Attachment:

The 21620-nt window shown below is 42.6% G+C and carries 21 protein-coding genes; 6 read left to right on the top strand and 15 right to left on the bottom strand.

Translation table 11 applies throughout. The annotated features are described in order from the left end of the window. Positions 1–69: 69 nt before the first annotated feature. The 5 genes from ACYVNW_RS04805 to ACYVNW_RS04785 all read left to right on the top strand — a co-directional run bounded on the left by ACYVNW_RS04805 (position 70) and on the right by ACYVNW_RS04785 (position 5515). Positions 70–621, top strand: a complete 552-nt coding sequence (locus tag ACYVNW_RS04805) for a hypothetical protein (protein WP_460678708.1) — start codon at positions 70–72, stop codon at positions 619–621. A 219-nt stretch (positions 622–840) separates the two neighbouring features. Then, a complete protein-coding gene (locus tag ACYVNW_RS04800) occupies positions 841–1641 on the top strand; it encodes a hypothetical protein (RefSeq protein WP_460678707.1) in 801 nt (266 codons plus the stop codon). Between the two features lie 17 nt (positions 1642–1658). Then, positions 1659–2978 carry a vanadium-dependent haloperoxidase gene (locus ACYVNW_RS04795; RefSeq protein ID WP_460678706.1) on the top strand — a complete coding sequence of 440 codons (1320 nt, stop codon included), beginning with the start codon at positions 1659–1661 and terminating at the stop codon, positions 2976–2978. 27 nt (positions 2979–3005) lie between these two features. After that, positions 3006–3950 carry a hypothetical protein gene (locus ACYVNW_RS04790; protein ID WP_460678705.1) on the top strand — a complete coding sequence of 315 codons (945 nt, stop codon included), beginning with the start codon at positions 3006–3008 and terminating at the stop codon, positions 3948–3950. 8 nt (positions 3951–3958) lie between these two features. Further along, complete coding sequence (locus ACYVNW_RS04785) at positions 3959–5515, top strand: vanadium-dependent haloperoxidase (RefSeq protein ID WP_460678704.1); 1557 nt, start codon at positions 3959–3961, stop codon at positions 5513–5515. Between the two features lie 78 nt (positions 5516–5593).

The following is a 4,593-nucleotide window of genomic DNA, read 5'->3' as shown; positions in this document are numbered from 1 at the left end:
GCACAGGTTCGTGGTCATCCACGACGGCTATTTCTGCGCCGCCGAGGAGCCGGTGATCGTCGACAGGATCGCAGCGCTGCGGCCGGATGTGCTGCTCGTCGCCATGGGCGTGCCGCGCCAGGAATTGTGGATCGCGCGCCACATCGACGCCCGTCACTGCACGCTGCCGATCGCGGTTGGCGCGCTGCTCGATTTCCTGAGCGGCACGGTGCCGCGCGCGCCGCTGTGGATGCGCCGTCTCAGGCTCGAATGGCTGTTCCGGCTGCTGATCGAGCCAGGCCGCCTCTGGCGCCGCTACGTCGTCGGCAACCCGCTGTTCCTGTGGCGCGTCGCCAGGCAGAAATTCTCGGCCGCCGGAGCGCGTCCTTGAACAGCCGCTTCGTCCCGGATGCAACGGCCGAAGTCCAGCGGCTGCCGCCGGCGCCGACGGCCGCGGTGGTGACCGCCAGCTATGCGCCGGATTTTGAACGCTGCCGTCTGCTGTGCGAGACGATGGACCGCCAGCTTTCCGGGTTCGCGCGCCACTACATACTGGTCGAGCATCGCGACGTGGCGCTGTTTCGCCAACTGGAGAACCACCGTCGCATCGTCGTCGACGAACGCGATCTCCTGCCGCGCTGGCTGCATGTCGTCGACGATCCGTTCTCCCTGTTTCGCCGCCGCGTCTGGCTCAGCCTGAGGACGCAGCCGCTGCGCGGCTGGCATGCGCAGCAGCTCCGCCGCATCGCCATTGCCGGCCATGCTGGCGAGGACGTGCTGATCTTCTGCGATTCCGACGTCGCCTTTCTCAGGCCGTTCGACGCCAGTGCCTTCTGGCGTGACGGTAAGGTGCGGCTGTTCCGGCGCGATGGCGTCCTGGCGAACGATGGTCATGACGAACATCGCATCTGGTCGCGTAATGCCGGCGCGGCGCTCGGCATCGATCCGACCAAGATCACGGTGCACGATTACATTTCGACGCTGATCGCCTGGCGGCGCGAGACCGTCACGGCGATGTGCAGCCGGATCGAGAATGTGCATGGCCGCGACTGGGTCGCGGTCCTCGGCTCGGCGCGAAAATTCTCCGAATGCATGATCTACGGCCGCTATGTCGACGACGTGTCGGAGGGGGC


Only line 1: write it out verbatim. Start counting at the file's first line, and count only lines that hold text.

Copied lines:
The 21620-nt window shown below is 42.6% G+C and carries 21 protein-coding genes; 6 read left to right on the top strand and 15 right to left on the bottom strand.